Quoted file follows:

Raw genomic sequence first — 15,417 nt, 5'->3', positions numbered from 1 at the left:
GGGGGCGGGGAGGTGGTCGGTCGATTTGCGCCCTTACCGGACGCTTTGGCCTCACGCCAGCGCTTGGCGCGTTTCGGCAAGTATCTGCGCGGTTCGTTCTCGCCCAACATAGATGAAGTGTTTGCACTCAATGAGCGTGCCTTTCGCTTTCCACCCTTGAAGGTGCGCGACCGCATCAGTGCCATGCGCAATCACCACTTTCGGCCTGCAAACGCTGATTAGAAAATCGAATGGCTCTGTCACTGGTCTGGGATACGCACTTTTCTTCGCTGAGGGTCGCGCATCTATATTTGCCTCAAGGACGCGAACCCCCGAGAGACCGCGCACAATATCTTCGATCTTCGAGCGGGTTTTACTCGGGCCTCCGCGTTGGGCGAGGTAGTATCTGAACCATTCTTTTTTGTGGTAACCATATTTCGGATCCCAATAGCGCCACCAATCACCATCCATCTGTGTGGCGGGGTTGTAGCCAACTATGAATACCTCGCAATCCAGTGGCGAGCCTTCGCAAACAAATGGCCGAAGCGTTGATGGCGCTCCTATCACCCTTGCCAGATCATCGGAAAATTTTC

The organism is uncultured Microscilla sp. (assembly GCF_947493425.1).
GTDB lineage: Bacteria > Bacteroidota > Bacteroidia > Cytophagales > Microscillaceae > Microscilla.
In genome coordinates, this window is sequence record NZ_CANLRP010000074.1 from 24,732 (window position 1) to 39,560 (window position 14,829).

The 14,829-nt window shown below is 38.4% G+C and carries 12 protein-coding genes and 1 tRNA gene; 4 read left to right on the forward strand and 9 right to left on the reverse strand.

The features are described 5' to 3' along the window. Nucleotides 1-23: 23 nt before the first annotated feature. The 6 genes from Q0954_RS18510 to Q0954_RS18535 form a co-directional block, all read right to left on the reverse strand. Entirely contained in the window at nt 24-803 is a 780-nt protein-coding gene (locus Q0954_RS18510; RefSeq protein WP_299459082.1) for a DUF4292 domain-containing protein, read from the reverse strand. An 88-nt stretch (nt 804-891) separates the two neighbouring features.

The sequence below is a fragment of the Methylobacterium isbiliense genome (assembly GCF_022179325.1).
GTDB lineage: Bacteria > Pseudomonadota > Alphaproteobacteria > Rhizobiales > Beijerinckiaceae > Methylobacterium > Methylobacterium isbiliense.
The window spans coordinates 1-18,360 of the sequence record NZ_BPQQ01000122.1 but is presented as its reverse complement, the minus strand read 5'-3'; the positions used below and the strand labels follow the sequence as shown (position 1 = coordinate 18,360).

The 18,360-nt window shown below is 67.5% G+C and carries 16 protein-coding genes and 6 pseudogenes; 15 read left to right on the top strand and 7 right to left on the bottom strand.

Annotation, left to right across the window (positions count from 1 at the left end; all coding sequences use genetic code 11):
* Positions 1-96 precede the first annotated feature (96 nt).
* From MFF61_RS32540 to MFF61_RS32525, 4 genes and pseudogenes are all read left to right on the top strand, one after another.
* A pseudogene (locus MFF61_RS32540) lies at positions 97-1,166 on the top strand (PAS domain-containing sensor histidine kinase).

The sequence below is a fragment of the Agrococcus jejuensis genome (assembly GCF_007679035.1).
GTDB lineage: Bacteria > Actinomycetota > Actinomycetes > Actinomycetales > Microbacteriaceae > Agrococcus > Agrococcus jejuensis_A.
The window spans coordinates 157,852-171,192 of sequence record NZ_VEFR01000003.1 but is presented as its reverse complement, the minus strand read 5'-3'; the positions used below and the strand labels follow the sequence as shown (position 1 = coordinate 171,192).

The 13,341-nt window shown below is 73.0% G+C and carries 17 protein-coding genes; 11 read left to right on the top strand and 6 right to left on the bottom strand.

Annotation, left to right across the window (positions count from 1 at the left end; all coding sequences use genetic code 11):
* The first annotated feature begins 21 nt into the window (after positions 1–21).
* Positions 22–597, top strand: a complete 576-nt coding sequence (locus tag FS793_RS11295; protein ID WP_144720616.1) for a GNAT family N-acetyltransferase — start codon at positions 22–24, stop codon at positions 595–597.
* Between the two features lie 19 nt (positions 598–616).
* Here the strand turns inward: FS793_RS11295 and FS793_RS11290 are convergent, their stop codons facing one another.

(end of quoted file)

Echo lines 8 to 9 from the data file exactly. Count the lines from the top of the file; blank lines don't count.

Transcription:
The sequence below is a fragment of the Methylobacterium isbiliense genome (assembly GCF_022179325.1).
GTDB lineage: Bacteria > Pseudomonadota > Alphaproteobacteria > Rhizobiales > Beijerinckiaceae > Methylobacterium > Methylobacterium isbiliense.